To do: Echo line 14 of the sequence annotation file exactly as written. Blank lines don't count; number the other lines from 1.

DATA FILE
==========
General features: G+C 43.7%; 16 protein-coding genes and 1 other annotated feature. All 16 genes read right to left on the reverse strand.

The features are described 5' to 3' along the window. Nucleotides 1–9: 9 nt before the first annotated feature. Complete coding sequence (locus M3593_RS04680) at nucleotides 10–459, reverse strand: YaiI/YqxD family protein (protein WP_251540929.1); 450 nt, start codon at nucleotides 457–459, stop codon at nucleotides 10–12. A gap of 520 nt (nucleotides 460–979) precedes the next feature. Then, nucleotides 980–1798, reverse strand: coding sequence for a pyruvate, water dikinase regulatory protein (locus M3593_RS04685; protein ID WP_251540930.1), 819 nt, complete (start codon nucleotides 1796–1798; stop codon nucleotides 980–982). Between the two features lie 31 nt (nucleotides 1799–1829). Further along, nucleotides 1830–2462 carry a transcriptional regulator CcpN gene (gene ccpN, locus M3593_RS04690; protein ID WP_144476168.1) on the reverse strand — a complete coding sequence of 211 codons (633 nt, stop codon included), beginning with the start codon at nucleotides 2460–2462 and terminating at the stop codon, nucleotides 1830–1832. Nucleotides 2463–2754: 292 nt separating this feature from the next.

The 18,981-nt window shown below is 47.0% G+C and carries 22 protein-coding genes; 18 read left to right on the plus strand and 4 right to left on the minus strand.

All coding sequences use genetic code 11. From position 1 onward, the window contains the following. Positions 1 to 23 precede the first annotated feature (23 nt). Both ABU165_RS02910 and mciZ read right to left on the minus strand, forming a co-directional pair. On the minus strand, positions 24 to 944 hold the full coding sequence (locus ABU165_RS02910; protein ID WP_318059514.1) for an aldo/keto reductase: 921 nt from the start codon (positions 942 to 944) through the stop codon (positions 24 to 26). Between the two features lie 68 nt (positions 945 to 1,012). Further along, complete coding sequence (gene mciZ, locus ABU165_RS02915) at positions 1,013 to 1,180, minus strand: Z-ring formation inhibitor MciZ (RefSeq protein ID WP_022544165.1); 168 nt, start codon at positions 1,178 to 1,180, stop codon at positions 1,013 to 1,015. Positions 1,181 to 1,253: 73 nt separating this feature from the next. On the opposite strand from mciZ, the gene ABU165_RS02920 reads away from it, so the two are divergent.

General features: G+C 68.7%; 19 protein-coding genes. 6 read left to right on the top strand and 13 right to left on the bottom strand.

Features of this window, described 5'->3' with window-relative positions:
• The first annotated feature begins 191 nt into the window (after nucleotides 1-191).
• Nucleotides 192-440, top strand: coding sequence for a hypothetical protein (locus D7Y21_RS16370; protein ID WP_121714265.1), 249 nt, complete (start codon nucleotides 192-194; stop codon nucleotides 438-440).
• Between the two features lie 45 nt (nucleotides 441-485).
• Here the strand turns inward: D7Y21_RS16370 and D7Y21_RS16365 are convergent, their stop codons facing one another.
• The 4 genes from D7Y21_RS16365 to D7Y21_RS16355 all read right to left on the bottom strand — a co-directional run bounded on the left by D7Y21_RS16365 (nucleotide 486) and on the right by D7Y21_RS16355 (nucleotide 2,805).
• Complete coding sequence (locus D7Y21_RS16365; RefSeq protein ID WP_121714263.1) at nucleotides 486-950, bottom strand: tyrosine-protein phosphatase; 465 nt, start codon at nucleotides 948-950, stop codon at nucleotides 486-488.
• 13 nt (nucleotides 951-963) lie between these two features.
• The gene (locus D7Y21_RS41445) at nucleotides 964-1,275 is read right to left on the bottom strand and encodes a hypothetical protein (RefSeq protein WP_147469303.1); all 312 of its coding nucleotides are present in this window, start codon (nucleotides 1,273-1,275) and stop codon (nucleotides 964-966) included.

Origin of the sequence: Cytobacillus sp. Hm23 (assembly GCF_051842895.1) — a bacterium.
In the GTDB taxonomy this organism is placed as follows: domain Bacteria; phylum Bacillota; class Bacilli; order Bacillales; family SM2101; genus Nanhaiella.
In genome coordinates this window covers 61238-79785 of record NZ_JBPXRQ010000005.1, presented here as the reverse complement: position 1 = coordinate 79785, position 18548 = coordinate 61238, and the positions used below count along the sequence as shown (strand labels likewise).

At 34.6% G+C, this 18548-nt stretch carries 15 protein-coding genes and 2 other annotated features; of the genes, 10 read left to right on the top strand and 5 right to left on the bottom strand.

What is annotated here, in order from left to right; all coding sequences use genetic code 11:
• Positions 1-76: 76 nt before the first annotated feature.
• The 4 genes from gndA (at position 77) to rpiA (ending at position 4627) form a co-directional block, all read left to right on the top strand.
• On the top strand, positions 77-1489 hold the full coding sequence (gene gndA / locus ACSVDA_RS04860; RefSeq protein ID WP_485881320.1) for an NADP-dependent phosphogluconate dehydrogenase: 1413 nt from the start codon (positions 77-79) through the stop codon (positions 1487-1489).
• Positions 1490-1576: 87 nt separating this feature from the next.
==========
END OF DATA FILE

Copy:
• The gene (locus D7Y21_RS41445) at nucleotides 964-1,275 is read right to left on the bottom strand and encodes a hypothetical protein (RefSeq protein WP_147469303.1); all 312 of its coding nucleotides are present in this window, start codon (nucleotides 1,273-1,275) and stop codon (nucleotides 964-966) included.